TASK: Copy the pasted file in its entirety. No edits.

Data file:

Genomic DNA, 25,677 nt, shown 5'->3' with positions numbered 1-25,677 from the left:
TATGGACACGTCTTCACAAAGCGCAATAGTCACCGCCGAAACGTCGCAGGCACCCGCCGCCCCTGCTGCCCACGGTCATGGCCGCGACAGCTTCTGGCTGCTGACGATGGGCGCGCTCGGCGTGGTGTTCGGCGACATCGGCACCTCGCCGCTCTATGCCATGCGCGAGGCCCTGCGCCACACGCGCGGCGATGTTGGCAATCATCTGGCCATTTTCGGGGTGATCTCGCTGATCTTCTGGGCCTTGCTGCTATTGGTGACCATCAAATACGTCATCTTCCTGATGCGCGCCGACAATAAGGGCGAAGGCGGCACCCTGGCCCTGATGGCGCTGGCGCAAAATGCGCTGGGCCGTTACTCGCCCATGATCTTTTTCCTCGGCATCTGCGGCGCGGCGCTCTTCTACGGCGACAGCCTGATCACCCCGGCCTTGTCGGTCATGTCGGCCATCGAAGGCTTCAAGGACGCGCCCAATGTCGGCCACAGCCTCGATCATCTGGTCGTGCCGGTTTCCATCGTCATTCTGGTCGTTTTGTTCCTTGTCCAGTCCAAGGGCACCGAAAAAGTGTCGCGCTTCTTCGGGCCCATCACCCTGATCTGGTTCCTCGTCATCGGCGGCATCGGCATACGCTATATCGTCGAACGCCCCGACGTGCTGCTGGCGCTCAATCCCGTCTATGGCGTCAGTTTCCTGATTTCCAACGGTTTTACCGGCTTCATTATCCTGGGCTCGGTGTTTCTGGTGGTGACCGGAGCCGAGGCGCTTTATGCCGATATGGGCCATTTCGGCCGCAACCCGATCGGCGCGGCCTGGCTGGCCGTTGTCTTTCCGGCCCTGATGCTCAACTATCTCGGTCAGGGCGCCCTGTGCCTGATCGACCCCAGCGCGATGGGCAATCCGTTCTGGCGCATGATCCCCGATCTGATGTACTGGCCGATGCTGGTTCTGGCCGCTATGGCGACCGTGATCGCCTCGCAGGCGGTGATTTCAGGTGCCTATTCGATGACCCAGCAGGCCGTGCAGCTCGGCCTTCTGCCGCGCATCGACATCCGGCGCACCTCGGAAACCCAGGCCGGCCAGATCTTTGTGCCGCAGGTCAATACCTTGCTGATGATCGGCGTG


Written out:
Genomic DNA, 25,677 nt, shown 5'->3' with positions numbered 1-25,677 from the left:
TATGGACACGTCTTCACAAAGCGCAATAGTCACCGCCGAAACGTCGCAGGCACCCGCCGCCCCTGCTGCCCACGGTCATGGCCGCGACAGCTTCTGGCTGCTGACGATGGGCGCGCTCGGCGTGGTGTTCGGCGACATCGGCACCTCGCCGCTCTATGCCATGCGCGAGGCCCTGCGCCACACGCGCGGCGATGTTGGCAATCATCTGGCCATTTTCGGGGTGATCTCGCTGATCTTCTGGGCCTTGCTGCTATTGGTGACCATCAAATACGTCATCTTCCTGATGCGCGCCGACAATAAGGGCGAAGGCGGCACCCTGGCCCTGATGGCGCTGGCGCAAAATGCGCTGGGCCGTTACTCGCCCATGATCTTTTTCCTCGGCATCTGCGGCGCGGCGCTCTTCTACGGCGACAGCCTGATCACCCCGGCCTTGTCGGTCATGTCGGCCATCGAAGGCTTCAAGGACGCGCCCAATGTCGGCCACAGCCTCGATCATCTGGTCGTGCCGGTTTCCATCGTCATTCTGGTCGTTTTGTTCCTTGTCCAGTCCAAGGGCACCGAAAAAGTGTCGCGCTTCTTCGGGCCCATCACCCTGATCTGGTTCCTCGTCATCGGCGGCATCGGCATACGCTATATCGTCGAACGCCCCGACGTGCTGCTGGCGCTCAATCCCGTCTATGGCGTCAGTTTCCTGATTTCCAACGGTTTTACCGGCTTCATTATCCTGGGCTCGGTGTTTCTGGTGGTGACCGGAGCCGAGGCGCTTTATGCCGATATGGGCCATTTCGGCCGCAACCCGATCGGCGCGGCCTGGCTGGCCGTTGTCTTTCCGGCCCTGATGCTCAACTATCTCGGTCAGGGCGCCCTGTGCCTGATCGACCCCAGCGCGATGGGCAATCCGTTCTGGCGCATGATCCCCGATCTGATGTACTGGCCGATGCTGGTTCTGGCCGCTATGGCGACCGTGATCGCCTCGCAGGCGGTGATTTCAGGTGCCTATTCGATGACCCAGCAGGCCGTGCAGCTCGGCCTTCTGCCGCGCATCGACATCCGGCGCACCTCGGAAACCCAGGCCGGCCAGATCTTTGTGCCGCAGGTCAATACCTTGCTGATGATCGGCGTG